—He has given us sanction for two additional deputy superintendents, one of whose sole function will be the management of stores and transport.

407. Deputy Kenneally.—Are personnel of the calibre you are seeking available?

—There is grave doubt. I appeared before the Public Service Advisory Body earlier this year when the question of management of these organisations arose. I told them that our only hope, in the long run, was to train our own personnel. I gave them details of our training which is something they will not get outside; it is a very sophisticated training we give our technicians. If we get even one of the two we need by competition we will be very lucky. I can foresee recurring competitions to recruit these people but we will not get them.

408. Deputy Woods.—I do not understand why people are so worried about training. If you know what the thing is about, it should not be very hard to show someone else how to do it. Then you are looking for people who have the capacity and ability to develop into the job. Obviously, if you are very short on middle management it makes your job more difficult. I appreciate that. What would be the value of the stock currently? Obviously the situation has changed dramatically in a variety of ways, as the Accounting Officer has explained.

—The furniture we supplied in the year in question was £1.4 million.

409. Deputy N. Andrews.—The Accounting Officer mentioned that the problem was two-fold.


410. He mentioned accommodation. What are the problems relating to accommodation particularly in Rathmines?

—Rathmines deals with maintenance furniture. We do a lot of rehabilitation of furniture there, refurbishing and so on. Another problem that has arisen which did not arise before was that up to 1970 we bought furniture complete. Then we started buying what is called knock-down furniture. We started buying components. Some components can be used immediately for assembly; some require work to be done on them in Rathmines. We transfer them from one store to the other. This is the new way of dealing with furniture. For instance, you get the frame of a table on which you can put any number of tops to meet individual requirements. It is the same with chairs. One component bought can be used in different types of furniture manufacture. We supplied all the furniture required at the Castle for the EEC Summit meeting. We designed it, made it, supplied and fitted it. All of that was made by us. It was a completely new activity.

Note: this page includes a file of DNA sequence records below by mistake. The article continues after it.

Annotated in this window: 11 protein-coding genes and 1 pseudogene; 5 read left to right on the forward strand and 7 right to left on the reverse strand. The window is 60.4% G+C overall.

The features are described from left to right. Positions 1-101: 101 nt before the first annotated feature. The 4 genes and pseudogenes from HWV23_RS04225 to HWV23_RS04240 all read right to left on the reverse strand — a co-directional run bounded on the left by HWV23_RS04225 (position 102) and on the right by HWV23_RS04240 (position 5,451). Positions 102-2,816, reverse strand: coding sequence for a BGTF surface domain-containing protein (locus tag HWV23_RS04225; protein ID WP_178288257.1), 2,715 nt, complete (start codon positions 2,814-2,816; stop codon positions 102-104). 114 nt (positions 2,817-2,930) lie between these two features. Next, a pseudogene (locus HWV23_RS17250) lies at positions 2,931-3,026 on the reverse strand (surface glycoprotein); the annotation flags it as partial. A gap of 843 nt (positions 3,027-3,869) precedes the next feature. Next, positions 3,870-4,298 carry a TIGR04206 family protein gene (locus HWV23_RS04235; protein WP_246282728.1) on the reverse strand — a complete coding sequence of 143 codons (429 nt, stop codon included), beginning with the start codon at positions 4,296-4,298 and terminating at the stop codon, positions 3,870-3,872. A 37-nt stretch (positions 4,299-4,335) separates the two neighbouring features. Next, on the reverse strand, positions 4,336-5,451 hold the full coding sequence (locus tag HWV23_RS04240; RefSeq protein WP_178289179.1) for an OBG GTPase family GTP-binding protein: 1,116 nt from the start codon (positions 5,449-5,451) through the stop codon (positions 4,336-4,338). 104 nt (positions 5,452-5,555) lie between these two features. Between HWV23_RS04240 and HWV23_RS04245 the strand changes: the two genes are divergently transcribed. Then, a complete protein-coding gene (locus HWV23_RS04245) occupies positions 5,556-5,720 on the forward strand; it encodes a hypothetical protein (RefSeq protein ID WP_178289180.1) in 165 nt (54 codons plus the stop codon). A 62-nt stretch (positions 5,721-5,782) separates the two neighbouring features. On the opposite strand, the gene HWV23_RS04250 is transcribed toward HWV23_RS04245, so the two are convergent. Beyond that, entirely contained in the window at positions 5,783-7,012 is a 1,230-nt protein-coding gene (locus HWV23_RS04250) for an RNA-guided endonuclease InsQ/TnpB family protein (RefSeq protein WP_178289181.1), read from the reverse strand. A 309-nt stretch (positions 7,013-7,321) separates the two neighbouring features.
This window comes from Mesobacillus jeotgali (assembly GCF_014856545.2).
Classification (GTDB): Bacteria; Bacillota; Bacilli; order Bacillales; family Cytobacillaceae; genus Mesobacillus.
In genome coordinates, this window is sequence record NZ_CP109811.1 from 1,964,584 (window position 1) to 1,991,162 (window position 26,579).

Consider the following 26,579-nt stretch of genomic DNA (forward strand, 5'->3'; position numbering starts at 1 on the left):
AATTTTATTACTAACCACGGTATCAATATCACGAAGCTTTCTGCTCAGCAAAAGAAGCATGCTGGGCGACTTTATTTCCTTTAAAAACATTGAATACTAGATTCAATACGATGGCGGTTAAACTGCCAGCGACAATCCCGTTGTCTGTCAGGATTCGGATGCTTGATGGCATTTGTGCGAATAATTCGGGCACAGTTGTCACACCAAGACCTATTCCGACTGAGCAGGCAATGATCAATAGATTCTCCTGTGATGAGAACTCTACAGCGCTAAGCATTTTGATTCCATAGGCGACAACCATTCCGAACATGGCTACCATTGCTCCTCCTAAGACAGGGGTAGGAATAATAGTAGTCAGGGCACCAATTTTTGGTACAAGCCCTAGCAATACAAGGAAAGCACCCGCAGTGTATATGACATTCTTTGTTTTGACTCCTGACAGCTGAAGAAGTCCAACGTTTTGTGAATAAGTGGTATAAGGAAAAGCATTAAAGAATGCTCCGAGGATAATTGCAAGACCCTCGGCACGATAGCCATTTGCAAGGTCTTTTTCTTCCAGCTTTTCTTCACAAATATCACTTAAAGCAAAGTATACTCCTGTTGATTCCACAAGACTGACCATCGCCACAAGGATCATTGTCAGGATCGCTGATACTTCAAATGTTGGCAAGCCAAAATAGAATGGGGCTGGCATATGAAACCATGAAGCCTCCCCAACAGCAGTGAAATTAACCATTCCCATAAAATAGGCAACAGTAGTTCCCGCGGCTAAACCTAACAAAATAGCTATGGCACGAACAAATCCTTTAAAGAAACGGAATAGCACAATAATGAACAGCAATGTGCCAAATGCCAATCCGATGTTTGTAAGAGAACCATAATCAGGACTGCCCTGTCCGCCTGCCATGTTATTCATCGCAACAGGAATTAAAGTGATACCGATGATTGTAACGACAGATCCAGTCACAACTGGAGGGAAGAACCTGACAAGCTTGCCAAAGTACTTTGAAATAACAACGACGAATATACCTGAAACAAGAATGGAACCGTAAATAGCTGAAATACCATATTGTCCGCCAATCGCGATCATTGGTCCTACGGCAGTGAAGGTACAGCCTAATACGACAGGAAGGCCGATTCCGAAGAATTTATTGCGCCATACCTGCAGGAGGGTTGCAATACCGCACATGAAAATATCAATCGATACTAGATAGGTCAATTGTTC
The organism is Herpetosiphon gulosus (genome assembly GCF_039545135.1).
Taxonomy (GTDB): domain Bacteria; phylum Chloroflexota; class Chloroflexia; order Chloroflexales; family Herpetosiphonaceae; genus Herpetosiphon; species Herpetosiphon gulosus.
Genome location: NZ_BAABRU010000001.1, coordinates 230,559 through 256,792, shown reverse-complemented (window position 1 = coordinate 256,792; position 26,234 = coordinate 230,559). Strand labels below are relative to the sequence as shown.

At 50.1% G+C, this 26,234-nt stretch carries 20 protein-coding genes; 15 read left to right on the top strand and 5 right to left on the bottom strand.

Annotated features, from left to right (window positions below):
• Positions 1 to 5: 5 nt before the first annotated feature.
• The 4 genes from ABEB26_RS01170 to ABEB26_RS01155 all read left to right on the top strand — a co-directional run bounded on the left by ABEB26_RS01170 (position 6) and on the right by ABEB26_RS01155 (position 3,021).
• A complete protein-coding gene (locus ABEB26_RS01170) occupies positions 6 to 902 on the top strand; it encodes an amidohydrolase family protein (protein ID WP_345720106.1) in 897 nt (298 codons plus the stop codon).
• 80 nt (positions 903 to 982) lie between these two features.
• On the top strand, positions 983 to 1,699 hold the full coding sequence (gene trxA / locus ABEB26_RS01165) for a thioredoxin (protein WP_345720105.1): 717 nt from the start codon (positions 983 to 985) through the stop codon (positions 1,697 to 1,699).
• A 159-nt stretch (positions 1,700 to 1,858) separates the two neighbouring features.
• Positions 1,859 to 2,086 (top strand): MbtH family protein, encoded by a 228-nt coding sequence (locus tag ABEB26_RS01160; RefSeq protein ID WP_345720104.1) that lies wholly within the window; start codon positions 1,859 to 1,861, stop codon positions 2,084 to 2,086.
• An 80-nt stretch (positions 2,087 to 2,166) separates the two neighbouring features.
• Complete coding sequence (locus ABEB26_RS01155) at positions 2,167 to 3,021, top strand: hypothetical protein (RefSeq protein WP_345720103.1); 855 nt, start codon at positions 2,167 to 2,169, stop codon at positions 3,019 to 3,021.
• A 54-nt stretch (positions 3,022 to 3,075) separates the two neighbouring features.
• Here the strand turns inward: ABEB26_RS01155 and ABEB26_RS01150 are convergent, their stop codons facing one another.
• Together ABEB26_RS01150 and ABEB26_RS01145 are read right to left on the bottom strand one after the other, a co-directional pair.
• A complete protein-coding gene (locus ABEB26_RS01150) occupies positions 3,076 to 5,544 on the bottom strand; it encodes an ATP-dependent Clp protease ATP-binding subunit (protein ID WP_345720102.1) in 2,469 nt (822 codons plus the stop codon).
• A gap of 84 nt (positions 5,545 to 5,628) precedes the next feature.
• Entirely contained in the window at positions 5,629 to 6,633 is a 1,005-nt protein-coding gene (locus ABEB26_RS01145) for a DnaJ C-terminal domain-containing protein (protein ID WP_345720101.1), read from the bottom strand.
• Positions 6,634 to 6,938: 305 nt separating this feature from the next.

That was a remarkable performance. The Office of Public Works did a wonderful job.

—It was great credit to a very small staff.

411. The Accounting Officer mentioned accommodation. Is it a serious problem?

—We have two places widely separated. We have the management staff in Rathmines. We have simply two assistant storekeeper clerks in Bonham Street. If problems arise there, there is nobody on the spot to take the responsibility for solving them.

412. Deputy Kenneally.—Is the floor space of Rathmines, actual square footage, adequate for your purpose?

—Rathmines was not adequate, so we got Bonham Street.

413. Deputy N. Andrews.—What responsibility have you for Cathal Brugha Barracks?

—We do not supply furniture to those barracks.

414. But do you maintain the buildings in any way?

—No, they have their own maintenance staff in the barracks.

415. We will be coming to the Defence Estimate later on. There seems to me to be a great amount of space there; not being utilised. When the Accounting Officer mentioned the problem of accommodation in Rathmines I felt that there should be some discussion between the Office of Public Works and the Department of Defence as to the use of this space.

—The Deputy can take it that there has been some consideration of that from time to time.

With any results?

—I could not say that. We would not take that decision.

It may verge on the border of policy but it is a cost-effectiveness business, and that is what is involved here. It is public expenditure on buildings. That is the point I am making. Obviously the Accounting Officer is aware of the situation.

416. Mr. Kenneally.—The Accounting Officer spoke about our embassies abroad. Do you actually send made-up furniture to our embassies or do we buy it, for example in Bonn or anywhere else? Do you send out furniture to our embassies, or are you responsible for its provision?

—Where we can, we send out our own furniture, even for prestige purposes.